04/26/12 7:40 PM ET
Lawrie moved up to No. 2 spot in series finale
By Gregor Chisholm / MLB.com
Manager John Farrell opted for the move after deciding to rest left-handers Kelly Johnson, Adam Lind and Colby Rasmus against Orioles southpaw Brian Matusz.
Lawrie, who had never hit higher than fifth during his brief Major League career, was the biggest beneficiary of the club deciding to stack some righties high in the order.
"It was a lineup considered the last time we faced Matusz back in Toronto and even against [Danny] Duffy over in Kansas City," Farrell said. "But we feel like we can get one of our more consistent hitters in the two hole and hopefully another at-bat or two throughout the course of the game."
Outfielder Eric Thames was the only left-handed regular who found himself in the lineup. Thames entered the game having gone 4-for-8 in his past two games and recorded hits in five of his past six contests, but Farrell said he wasn't necessarily riding the hot hand.
With the Blue Jays in the middle of a stretch of 20 games in 20 days, Farrell has been rotating players in and out to ensure everyone received proper rest.
"What we've done when we've gone to this lineup, Colby has been the guy that has remained in center field and this is a chance to give him a day off," Farrell said. "We're not going to get our next day off for another 10 days, so just trying to rotate guys through and keep everyone involved."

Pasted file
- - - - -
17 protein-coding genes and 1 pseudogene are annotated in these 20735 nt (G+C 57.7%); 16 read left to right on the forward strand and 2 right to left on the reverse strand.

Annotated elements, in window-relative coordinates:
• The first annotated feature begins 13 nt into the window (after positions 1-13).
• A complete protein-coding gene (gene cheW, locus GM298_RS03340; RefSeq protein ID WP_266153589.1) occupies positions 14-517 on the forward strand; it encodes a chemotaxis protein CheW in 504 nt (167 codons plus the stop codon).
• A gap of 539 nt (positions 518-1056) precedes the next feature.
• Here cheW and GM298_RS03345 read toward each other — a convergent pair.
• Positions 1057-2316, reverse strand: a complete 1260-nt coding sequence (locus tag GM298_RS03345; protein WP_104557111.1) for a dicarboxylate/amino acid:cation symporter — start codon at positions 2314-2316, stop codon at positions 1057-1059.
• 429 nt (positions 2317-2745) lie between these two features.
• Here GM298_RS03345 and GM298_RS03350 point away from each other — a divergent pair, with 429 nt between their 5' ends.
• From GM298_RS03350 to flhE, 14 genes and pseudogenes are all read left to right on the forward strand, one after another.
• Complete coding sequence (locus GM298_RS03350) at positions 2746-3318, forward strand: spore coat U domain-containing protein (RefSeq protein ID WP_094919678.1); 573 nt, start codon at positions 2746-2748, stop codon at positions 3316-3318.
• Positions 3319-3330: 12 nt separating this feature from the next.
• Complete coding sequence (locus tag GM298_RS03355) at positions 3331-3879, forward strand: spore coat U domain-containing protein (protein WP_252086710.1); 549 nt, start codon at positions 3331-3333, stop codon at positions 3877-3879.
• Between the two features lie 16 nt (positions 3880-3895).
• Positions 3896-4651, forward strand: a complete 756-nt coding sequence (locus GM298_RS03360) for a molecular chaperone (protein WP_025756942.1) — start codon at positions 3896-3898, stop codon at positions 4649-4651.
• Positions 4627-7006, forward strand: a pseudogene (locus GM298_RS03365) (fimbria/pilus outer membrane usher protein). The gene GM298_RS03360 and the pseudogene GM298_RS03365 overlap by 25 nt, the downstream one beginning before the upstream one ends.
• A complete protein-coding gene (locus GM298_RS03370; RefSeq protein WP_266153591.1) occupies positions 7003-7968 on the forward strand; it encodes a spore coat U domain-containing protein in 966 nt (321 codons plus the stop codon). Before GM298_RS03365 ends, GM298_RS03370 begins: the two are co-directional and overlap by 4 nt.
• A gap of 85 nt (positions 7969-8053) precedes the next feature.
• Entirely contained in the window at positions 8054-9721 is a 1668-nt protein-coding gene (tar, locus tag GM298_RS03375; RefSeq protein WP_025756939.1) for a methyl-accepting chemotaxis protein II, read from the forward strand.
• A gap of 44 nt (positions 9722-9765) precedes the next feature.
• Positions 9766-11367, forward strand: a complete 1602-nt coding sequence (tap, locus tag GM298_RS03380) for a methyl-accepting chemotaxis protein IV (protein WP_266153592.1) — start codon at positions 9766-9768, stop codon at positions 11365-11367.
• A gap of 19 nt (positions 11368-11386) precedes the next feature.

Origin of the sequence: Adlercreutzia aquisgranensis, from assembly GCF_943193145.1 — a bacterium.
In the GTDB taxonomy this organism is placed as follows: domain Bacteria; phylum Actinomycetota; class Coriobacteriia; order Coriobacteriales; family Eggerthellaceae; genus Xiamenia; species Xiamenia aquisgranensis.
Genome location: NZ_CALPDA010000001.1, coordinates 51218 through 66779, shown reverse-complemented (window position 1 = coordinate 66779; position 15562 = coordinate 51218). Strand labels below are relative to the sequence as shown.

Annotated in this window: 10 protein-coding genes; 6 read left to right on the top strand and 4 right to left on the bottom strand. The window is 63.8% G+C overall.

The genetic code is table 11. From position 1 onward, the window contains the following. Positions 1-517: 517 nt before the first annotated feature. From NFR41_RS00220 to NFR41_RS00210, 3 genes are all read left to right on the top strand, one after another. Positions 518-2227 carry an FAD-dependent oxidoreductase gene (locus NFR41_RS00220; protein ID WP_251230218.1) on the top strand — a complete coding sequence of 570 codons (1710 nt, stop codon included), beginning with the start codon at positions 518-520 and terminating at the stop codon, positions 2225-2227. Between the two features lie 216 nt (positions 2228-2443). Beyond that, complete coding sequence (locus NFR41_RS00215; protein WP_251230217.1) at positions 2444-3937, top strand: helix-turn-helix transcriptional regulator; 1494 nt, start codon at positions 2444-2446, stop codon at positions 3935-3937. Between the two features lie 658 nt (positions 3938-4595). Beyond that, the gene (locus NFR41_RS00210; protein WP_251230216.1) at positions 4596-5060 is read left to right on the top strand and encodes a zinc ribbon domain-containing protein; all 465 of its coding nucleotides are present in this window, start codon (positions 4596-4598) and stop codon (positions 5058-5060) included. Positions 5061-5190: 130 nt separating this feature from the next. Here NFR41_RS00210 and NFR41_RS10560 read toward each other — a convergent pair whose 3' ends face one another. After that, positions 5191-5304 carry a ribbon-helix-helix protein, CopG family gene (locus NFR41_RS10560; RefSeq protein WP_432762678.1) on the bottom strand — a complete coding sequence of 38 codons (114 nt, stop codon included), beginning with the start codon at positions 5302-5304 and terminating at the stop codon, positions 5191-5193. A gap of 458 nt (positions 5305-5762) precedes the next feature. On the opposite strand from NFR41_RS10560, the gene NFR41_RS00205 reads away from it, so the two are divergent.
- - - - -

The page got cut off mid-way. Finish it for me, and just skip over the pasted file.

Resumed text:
McGowan sidelined with shoulder inflammation
BALTIMORE -- Blue Jays right-hander Dustin McGowan has suffered yet another setback on the road to recovery from a variety of injuries.
McGowan experienced soreness in his right shoulder while rehabbing in Florida from a minor foot ailment. He was examined by renowned surgeon Dr. James Andrews on Wednesday, and while structural damage was ruled out, McGowan will be shut down for the next two weeks because of inflammation.
"Disappointing on a number of levels," manager John Farrell said. "First and foremost, you think about his path that he's come through. We've all talked about the resiliency, but the fact is we were banking on him to be a part of this rotation.
"We fully expect him at some point to be available, but it's a blow to our overall starting depth."
McGowan was slated to open the year as the Blue Jays' No. 5 starter, but was shut down late in camp after being diagnosed with plantar fasciitis in his right foot. The injury was only expected to keep McGowan out until early May, but the rehab did not go according to plan.
The 30-year-old had his throwing program delayed on multiple occasions, and when he was finally able to pick up a baseball, the pain quickly followed. McGowan was throwing off flat ground from short distances and when the club began to lengthen him out, the injury was revealed.
"When he was getting 100-120 feet, he was still in that early phase, he never got to really any flat ground or certainly not to the mound yet," Farrell said of McGowan, who signed a two-year contract extension in the spring.